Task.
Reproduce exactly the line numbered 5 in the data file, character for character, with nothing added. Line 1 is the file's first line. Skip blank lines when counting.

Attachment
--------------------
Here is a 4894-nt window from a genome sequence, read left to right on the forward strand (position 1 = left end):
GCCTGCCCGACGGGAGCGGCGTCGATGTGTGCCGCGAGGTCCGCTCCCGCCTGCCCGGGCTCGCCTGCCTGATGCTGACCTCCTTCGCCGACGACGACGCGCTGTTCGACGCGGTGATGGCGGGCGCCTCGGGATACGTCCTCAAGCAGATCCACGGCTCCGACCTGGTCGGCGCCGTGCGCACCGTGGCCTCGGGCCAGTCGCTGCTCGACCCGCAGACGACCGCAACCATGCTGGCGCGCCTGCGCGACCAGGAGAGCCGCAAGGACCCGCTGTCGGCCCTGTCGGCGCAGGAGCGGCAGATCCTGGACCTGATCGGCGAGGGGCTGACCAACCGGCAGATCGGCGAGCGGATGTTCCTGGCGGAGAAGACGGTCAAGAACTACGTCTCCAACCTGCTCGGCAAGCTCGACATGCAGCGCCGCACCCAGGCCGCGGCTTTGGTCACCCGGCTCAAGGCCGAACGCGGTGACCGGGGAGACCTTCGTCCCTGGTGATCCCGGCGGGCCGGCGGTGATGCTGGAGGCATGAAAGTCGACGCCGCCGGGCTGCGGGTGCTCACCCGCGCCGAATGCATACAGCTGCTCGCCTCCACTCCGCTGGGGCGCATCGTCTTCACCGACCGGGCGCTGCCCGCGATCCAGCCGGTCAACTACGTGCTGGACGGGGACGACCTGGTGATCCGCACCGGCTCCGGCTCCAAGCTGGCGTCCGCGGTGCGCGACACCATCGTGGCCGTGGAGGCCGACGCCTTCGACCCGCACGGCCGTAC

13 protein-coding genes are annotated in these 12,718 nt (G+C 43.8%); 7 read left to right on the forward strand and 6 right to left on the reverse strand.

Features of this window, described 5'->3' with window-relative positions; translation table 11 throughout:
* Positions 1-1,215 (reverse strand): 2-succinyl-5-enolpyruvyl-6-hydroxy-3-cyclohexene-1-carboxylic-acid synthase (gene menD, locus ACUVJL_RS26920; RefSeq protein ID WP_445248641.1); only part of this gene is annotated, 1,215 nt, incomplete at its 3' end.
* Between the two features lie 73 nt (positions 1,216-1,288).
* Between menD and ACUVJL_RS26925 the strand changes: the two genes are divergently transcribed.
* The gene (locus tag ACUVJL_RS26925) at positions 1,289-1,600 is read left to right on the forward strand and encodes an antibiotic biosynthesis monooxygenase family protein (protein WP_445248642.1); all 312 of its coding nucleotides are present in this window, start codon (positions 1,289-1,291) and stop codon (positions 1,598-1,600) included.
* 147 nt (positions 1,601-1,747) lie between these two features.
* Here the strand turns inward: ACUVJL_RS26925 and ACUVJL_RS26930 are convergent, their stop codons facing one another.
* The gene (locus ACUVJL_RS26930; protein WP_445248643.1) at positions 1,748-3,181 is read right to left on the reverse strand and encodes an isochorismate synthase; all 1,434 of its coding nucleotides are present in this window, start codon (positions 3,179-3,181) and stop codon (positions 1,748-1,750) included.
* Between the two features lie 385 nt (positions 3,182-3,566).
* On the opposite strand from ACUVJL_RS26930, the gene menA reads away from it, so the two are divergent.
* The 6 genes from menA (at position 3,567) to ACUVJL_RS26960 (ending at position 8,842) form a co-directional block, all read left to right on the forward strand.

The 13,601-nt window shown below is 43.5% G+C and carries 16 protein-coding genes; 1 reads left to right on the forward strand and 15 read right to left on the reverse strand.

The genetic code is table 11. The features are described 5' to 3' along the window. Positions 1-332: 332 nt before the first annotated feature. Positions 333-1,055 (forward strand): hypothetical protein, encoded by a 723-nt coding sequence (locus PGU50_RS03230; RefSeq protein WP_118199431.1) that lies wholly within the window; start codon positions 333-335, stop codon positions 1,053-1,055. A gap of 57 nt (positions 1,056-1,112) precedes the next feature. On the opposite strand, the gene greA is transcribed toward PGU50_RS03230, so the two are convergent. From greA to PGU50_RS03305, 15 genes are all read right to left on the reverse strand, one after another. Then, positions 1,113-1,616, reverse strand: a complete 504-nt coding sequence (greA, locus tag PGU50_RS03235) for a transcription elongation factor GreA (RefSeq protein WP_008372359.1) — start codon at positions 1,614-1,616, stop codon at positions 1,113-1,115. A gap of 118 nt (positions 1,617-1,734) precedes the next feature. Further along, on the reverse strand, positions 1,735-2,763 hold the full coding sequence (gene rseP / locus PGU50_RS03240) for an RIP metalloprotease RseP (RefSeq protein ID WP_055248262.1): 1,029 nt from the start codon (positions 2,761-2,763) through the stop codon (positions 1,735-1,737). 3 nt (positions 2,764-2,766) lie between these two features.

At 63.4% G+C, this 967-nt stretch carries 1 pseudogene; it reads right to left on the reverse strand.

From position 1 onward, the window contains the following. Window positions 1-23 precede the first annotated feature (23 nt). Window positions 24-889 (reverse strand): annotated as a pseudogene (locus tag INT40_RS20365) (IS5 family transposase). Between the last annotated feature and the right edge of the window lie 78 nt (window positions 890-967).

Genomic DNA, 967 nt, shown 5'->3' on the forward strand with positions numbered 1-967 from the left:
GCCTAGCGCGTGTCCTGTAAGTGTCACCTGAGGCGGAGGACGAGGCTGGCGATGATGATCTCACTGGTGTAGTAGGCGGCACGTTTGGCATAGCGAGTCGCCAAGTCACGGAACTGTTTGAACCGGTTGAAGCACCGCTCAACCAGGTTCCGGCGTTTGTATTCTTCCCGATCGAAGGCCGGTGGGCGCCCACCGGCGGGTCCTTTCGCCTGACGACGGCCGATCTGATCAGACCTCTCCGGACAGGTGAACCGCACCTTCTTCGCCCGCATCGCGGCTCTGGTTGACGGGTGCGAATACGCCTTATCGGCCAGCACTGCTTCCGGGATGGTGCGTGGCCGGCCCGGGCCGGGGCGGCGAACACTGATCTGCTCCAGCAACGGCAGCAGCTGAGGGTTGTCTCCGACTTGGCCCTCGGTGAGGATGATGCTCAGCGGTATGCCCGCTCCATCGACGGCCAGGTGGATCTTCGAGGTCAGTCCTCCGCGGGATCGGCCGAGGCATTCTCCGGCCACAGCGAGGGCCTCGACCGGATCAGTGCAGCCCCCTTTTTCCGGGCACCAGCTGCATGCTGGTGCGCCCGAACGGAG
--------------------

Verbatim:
* Positions 1-1,215 (reverse strand): 2-succinyl-5-enolpyruvyl-6-hydroxy-3-cyclohexene-1-carboxylic-acid synthase (gene menD, locus ACUVJL_RS26920; RefSeq protein ID WP_445248641.1); only part of this gene is annotated, 1,215 nt, incomplete at its 3' end.